Dr. Forsythe-Brown’s research focuses on the incorporation of racial/ethnic minority groups into the U.S., Canada, and Britain. In particular, she is interested in the paths of upward social mobility and the overall well-being of these groups associated with kinship networks, social support and transnational connections. Also of interest are the challenges they face such as, discrimination, exclusion, acculturative stress and negative health outcomes. Her research projects have examined racial discrimination among Black Caribbean immigrants, transnational immigrant family relations and patterns of kin support, the health of Black Caribbeans in the U.S. and Jamaica, the socioeconomic status and religious affiliations of second generation South Asian Muslims, and the intersection of family relations, gender, and educational attainment among second generation, Arab American young adults. Overall, Dr. Forsythe-Brown’s work contributes to the understanding of variability in socioeconomic success and health outcomes within minority populations. The findings of her work suggest that sociodemographic correlates such as, gender, marital status and age, influence the frequency of everyday discrimination, types of extended family networks, and the risk for poor network relations and social support.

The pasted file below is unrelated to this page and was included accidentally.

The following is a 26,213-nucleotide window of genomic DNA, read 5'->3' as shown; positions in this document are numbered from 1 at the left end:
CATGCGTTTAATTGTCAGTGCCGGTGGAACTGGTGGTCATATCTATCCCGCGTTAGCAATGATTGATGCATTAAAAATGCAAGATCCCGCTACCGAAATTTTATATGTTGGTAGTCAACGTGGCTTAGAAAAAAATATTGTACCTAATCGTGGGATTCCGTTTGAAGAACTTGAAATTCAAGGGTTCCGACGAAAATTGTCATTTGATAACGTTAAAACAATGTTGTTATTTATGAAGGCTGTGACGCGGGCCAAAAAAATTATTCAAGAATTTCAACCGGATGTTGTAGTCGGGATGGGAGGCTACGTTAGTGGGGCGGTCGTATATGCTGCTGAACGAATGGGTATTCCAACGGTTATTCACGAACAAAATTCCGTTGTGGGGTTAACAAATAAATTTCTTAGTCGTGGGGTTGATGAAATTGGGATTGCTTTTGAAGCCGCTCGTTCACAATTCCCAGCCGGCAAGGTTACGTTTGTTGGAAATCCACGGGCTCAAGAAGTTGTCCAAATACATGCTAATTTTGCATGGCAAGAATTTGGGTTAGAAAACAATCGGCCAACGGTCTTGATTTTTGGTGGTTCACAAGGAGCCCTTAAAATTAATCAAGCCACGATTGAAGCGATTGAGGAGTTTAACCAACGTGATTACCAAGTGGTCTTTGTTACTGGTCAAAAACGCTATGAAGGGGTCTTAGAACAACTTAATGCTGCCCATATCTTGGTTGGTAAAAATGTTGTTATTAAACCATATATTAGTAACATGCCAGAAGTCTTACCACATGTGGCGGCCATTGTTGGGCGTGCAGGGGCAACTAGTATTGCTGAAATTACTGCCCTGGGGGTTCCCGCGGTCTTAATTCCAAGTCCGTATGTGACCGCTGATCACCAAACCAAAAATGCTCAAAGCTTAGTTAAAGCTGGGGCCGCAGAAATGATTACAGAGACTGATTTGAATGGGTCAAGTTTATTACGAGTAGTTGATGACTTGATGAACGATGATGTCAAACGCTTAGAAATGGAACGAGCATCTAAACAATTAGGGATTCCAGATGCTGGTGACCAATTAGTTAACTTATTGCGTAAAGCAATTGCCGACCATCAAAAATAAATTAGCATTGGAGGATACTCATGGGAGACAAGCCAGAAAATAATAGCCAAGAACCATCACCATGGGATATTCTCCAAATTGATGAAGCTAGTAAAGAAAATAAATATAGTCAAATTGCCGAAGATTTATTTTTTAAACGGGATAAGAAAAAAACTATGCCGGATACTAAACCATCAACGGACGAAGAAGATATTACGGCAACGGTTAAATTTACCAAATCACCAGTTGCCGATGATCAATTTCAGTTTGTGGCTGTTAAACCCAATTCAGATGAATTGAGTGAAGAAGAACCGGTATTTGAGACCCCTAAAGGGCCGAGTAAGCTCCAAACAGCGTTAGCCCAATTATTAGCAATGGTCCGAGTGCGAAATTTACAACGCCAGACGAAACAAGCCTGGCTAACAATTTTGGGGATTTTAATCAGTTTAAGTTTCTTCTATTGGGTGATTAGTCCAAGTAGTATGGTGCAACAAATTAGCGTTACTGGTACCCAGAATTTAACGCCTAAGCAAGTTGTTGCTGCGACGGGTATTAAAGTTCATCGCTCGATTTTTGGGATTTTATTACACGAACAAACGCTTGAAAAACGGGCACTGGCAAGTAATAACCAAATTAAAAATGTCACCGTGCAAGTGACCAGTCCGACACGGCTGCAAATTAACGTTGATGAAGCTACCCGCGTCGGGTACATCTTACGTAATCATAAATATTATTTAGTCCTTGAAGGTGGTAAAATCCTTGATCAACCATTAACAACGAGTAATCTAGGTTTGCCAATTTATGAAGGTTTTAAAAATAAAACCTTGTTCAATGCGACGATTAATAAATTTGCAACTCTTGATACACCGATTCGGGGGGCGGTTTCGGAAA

Ph.D. University of Maryland, College Park; M.A. Eastern Michigan University; B.A. Eastern Michigan University